“She is to inter alia collect rents, issue statutory notices to tenants, eject tenants therefrom, recover possession of part or whole tenanted to tenants and do all that is reasonably expedient.

“I confirm the execution of the irrevocable Power of Attorney dated 4th February 2008 in favour of the said Mrs. Bilikisu Bolatito Jarikre (Nee Olaleye).

“Under no circumstances whatsoever should my will be a subject of litigation in any court of law.”

It also named one Alhaji Sulaiman Aimasiko Mustapha as second witness to the alleged Codicil.

But when his reaction was sought concerning the foregoing state of affairs, Chief Uwazuruike, said, “It is a legal misnomer for a Codicil to be read without the Will being read.

“This is because a Codicil follows a Will. There cannot be a Codicil without a Will, because the former merely amends certain clauses in the Will.”

It was against this background that the family, having instructed Barrister Mutiu O. Olanrewaju, as counsel to the 1st to 9th Claimants, applied to the Probate Registry for the recovery and reading of the Will.

It was discovered, following the reading of the Will, which was executed by the deceased on August, 18th, 2003 that the original Executors/Trustees were the said Pa Ajide Orija (now deceased); the 1st Claimant, Lateef Olaleye; the 6th Claimant, Isiaka Olaleye; and the 5th Claimant, Modinat Olaleye.

The 1st Codicil, whose language was practically devoid of legalese, and executed on January 15th, 2008 was also obtained.

It amended the list of the Executors, reducing same to Mr. Ajide Orija or Bilikisu Olaleye; and Shamsondeen Olaleye.

The 2nd Codicil, also devoid of legalese, and executed on August 30th, 2008, was equally obtained, showing no amendment of Executors/Trustees’ list.

But comparing the 1st and 2nd Codicils with the 3rd, a certain departure in language is readily observed: while the latter was suffused with legalese; the former was written in very plain and easily comprehensible language.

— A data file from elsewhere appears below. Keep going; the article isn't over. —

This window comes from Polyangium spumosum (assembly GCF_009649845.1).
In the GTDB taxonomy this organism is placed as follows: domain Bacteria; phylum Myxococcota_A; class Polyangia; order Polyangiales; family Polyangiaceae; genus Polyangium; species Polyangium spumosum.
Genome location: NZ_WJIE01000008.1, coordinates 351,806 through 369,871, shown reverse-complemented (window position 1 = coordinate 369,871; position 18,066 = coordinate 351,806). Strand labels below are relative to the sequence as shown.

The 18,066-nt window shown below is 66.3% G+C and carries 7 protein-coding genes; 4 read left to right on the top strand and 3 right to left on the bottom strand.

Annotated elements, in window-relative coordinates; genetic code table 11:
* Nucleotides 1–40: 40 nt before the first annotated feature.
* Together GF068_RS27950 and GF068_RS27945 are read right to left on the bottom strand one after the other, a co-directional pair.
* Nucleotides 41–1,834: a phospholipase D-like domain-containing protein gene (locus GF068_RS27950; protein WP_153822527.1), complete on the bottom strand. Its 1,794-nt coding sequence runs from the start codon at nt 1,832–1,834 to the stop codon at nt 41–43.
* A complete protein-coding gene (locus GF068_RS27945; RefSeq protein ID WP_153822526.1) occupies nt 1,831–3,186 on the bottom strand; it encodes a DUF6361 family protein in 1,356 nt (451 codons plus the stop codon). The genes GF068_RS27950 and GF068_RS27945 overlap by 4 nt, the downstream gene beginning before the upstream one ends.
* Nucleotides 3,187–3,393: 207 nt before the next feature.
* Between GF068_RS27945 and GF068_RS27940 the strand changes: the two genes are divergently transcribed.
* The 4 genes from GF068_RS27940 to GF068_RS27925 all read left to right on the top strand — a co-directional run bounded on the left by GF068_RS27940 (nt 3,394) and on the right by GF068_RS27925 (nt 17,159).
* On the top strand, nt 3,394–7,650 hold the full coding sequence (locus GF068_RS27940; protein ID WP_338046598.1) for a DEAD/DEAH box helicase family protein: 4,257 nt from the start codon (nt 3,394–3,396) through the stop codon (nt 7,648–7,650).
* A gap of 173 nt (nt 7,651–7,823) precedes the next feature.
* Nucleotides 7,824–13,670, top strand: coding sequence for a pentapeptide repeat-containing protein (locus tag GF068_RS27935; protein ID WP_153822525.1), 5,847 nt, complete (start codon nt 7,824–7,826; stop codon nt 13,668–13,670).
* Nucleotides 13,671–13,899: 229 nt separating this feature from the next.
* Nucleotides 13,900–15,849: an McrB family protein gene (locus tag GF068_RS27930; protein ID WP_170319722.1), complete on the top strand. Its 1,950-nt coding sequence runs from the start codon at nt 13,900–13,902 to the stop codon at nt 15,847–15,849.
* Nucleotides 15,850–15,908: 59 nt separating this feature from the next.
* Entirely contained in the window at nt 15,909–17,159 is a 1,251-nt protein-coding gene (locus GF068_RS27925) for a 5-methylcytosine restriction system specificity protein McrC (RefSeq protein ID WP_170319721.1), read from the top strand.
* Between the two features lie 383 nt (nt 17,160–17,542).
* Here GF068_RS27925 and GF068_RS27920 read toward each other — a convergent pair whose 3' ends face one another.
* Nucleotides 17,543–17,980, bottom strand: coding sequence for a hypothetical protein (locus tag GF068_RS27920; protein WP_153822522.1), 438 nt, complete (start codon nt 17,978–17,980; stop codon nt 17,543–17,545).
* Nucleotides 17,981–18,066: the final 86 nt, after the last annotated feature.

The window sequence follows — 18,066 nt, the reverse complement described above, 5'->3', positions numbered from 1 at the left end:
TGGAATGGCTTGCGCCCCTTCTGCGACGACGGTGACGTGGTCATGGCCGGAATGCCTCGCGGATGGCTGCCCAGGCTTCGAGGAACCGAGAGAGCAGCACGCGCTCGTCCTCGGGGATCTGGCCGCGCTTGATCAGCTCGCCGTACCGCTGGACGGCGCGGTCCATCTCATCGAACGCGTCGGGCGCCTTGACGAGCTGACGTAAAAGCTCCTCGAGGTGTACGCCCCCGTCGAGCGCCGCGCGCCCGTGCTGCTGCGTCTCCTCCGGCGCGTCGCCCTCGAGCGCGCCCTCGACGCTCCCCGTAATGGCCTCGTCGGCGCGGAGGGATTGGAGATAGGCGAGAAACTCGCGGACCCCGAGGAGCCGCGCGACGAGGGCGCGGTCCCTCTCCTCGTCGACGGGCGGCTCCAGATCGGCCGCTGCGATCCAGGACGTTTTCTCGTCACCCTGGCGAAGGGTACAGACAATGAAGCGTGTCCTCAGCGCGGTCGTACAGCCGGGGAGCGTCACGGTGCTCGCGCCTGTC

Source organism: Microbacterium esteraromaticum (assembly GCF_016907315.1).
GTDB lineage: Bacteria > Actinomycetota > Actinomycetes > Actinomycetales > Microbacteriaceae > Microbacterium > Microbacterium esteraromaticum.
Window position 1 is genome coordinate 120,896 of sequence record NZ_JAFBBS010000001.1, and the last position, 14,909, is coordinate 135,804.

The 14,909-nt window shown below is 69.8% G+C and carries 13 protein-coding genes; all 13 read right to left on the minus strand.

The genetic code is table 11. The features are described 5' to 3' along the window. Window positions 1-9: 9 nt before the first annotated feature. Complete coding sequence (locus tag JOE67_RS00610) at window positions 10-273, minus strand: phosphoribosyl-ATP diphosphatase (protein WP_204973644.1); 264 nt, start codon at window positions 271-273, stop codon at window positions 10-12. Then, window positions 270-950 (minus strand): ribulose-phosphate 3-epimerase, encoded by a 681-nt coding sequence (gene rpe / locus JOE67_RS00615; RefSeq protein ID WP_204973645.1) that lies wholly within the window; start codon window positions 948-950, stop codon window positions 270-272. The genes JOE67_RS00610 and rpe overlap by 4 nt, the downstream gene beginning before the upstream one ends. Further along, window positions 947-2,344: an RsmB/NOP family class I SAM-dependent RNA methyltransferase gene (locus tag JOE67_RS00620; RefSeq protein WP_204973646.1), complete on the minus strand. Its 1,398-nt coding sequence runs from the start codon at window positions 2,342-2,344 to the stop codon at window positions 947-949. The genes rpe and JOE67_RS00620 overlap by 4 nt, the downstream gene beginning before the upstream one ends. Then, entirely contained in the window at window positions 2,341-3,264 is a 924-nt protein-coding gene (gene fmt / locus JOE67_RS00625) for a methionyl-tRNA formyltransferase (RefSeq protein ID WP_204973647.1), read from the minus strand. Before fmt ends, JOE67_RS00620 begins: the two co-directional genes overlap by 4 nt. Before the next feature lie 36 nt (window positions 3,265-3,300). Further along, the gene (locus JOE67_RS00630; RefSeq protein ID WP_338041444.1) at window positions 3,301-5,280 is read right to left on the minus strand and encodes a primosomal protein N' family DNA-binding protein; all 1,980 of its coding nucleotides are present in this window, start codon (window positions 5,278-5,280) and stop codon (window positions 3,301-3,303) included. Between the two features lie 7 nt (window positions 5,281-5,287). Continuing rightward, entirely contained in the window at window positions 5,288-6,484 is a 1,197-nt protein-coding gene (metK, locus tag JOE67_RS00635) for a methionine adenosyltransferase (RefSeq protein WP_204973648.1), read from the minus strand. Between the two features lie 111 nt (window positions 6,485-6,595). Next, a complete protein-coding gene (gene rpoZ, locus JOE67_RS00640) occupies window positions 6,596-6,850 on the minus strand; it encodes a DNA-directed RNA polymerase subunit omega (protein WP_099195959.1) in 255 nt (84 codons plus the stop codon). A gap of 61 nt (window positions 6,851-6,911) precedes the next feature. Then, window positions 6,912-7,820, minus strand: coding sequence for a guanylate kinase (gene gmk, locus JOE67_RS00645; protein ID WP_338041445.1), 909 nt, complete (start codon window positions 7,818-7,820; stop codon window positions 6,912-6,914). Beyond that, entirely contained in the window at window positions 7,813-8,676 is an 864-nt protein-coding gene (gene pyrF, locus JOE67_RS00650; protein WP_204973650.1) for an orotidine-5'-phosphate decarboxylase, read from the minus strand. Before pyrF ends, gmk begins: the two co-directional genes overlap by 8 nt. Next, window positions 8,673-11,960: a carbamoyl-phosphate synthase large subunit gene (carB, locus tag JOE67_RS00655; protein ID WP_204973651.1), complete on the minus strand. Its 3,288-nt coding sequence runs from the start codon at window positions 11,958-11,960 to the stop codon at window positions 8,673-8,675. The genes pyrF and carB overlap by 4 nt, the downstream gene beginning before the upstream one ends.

This discrepancy, among others, raised suspicion among the Claimants, who feared that the 3rd Codicil might have been the work of a masterful forger.

On that score, the Claimants instituted an action before the Lagos High Court challenging the validity of the 3rd Codicil, which literally revoked the deceased’s.

They, therefore, prayed the Court to declare it invalid, void, and of no effect whatsoever.

The Court, however, would refer the matter for mediation. At the session, one of the witnesses to the 3rd Codicil, Alhaji Aimasiko, was asked to confirm having witnessed the execution of the 3rd Codicil.

In his reply, he stated that he never at any time witnessed the execution of the alleged Codicil, following which the matter was returned to the Court for trial.

The Defendants have however denied the claims of the claimants in written statements of defence on oath jointly and separately deposed to by the Defendants.

Hearing in the suit continues, as the court has ordered accelerated trial of the suit.

Credit: Independent